KIAWAH ISLAND – The island's developers won a major court victory this week in their effort to build homes on a sand spit next to Charleston County's Beachwalker Park when a judge granted a permit to build a half-mile erosion prevention wall along the Kiawah River.

The judge's ruling reversed an earlier decision by the state Department of Health and Environmental Control.

Read more

Chief Administrative Law Judge Ralph Anderson's order granting Kiawah Development Partners permit to build a half-mile revetment on Capt. Sam's Spit.
Kiawah Development Partners wants to build a 2,783-foot bulkhead and revetment to stop erosion next to Beachwalker Park. Administrative Law Judge Ralph Anderson ruled Monday in favor of the development company, reversing an earlier decision by the state Department of Health and Environmental Control.
Last year, DHEC said that Kiawah Development Partners could build a 270-foot wall along the county's park, but determined that a proposed 2,783-foot bulkhead would prevent "shoreline movement in an area that historically has seen inlet formation," and that it would "facilitate development in a pristine dune area." Kiawah Development Partners appealed DHEC's decision to the South Carolina Administrative Law Court.

On Monday, Chief Administrative Law Judge Ralph Anderson ruled in favor of the development company, writing in a 31-page order that "… the project will clearly reduce and likely stop erosion rather than precipitate any erosion. In fact, the benefit from protection of its upland through stabilization of the riverbank is considerable when compared with the benefit of leaving the riverbank in its unaltered state and allowing the erosion to continue unabated into the forested highland and dune areas along the river. This erosion has no positive benefit for anyone and clearly is a detriment to the landowner."

In a statement, Buddy Darby, Kiawah Development Partners chairman and chief executive officer, said the judge's decision "is further validation that sensitive, low-density development can be done and will be done responsibly at Kiawah Island as well as on other sea island communities."

Darby said that sand has been building up at the southern end of the island, known as Captain Sam's Spit, for more than 60 years, sometimes at a rate of 15-feet per year. He said the design of the revetment will allow marsh grass to grow between holes in the concrete.

The developers have said they hope to build up to 50 homes on the spit, which covers about 150 acres.

Conservation groups vowed to continue their fight. "The people will win this in the end," said Sidi Limehouse, a Johns Island farmer and head of Friends of Kiawah River. "I read the order, and it looks like Darby wrote it. I think the judge came to the wrong decision."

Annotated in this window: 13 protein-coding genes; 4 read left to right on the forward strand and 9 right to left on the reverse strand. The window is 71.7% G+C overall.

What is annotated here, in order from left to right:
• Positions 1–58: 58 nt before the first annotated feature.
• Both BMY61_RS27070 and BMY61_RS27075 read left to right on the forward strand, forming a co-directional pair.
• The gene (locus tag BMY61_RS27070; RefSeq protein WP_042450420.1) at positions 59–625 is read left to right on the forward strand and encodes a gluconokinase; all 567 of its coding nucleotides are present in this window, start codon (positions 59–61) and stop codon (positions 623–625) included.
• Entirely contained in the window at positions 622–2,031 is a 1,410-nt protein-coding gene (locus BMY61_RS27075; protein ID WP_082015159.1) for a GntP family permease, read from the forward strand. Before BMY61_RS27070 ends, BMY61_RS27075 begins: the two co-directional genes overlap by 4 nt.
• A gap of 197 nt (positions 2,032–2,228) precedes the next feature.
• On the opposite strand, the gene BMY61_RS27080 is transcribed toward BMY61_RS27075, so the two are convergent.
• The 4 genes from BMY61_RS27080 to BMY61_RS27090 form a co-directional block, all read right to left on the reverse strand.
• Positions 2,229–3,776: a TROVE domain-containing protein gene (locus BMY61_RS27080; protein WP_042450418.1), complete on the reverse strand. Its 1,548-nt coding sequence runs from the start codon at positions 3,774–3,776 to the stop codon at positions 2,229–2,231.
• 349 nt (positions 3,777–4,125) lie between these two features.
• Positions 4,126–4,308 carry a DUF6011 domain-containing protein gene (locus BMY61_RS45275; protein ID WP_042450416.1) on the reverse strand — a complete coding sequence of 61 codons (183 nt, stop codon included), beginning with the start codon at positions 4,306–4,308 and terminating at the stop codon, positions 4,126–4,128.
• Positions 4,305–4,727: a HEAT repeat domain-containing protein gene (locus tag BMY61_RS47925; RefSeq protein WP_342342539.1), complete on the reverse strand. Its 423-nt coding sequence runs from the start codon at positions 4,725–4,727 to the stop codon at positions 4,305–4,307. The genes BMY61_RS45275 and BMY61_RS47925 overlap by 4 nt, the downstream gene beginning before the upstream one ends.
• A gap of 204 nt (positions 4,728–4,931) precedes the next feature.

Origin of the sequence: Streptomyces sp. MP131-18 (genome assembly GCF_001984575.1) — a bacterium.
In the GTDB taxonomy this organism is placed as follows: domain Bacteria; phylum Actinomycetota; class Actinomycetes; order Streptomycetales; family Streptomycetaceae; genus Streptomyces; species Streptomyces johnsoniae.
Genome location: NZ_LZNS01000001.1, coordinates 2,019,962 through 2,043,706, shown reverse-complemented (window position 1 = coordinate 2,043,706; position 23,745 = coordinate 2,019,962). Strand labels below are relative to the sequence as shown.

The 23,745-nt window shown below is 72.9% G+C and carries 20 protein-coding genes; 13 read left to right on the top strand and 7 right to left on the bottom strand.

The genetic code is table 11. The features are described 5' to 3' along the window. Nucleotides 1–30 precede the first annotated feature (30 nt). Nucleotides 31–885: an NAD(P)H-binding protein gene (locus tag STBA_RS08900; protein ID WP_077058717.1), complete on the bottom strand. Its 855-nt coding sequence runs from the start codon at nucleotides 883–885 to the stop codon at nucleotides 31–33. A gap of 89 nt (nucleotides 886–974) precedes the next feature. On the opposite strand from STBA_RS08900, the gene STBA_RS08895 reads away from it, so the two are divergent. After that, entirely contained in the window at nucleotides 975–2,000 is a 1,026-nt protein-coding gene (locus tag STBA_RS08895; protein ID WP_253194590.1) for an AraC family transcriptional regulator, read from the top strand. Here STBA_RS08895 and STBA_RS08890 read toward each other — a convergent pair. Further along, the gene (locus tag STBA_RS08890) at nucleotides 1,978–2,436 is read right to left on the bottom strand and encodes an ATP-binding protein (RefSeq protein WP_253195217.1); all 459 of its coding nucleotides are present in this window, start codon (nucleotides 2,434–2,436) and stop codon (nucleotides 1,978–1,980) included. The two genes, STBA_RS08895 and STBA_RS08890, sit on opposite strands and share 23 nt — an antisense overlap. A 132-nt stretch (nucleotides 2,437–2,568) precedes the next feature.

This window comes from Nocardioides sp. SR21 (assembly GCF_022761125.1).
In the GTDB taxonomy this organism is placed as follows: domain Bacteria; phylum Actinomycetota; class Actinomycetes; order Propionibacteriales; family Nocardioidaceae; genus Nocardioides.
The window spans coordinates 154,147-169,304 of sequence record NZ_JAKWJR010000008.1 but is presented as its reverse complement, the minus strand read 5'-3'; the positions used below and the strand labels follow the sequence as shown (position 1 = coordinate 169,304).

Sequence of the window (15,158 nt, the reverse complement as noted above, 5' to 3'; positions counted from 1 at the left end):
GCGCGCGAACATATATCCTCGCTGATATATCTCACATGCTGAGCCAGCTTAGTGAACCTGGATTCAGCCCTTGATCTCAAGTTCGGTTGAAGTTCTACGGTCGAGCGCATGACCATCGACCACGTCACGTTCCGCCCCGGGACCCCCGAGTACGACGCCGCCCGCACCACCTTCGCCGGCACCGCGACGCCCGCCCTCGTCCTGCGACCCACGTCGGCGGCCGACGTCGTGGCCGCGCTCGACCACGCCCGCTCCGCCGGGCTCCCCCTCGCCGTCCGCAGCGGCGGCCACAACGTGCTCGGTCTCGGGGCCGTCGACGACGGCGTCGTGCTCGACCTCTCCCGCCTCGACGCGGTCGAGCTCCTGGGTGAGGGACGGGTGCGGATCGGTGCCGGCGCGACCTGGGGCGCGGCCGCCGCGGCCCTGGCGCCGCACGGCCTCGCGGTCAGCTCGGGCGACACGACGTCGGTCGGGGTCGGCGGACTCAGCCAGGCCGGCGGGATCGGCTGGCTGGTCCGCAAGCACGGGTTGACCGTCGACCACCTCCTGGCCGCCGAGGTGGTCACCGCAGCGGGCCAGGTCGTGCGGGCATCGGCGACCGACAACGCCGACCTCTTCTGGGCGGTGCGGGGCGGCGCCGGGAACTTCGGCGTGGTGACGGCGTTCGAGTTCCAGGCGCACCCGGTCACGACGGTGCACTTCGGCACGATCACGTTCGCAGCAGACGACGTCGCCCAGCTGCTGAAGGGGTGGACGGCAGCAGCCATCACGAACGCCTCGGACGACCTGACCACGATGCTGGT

Limehouse said he is buoyed by a decision earlier this month by the appointed board of DHEC, which nixed a separate plan by the developers to plant a wall in the sand spit to prevent erosion from affecting future utilities and road on the spit.
The development battle began two years ago after Post and Courier Watchdog revealed U.S. Rep. Henry Brown's attempt to give the developers an insurance break on any future homes that were built on the spit. Brown eventually withdrew his bill.

As always, your thoughts, questions, or comments are greatly appreciated. Let me know if I can help with any of your Charleston SC real estate needs or questions.

To look for homes anywhere in the tri-county area go to my website at http://www.carolinajoe.com/mls/ 

View my entire inventory of VisualTours at http://www.visualtour.com/inventory.asp?U=182210 

Sincerely,

"Carolina Joe" Idleman
http://www.carolinajoe.com

Tony Bartelme at 937-5554 or bartelme@postandcourier
Copyright © 1995 – 2010 Evening Post Publishing Co.
 

National Association of Realtors 2009 Profile of Home Sellers Highlights

Home Sellers and Their Selling Experience

1.  About half of home sellers traded up to a larger size and higher priced home and slightly more than one-fifth traded down to a smaller and less expensive home.
2.  Eighty-five percent of sellers were assisted by a real estate agent when selling their home.
3.  Recent sellers typically sold their homes for 95 percent of the listing price, and 60 percent reported they reduced the asking price at least once.
4.  Forty-two percent of sellers offered incentives to attract buyers, most often assistance with home warranty policies and closing costs.

Home Selling and Real Estate Professionals

1.  Forty percent of sellers who used a real estate agent found their agents through a referral by friends or family, and 26 percent used the agent they worked with previously to buy or sell a home.
2.  Ninety percent of sellers reported that their home was listed or advertised on the Internet.
3.  Among recent sellers who used an agent, 81 percent reported they would definitely (59 percent) or probably (22 percent) use that real estate agent again or recommend to others.

For-Sale-by-Owner (FSBO) Sellers

1.  The share of home sellers who sold their home without the assistance of a real estate agent was 11 percent. About half of them, 45 percent, knew the buyer prior to home purchase.
2.  The primary reason that sellers choose to sell their home without the assistance of a real estate agent to a buyer they did not know was that they did not want to pay a fee or commission (49 percent).
3.  Nearly one-third of FSBO sellers took no action to market their home, and 57 percent did not offer any incentives to attract buyers.
4.  Eighteen percent of FSBO sellers reported preparing or fixing up the home for sale was their most difficult task, while 15 percent reported getting the price right and an additional 15 percent reported understanding and performing paperwork was the hardest part of selling their home.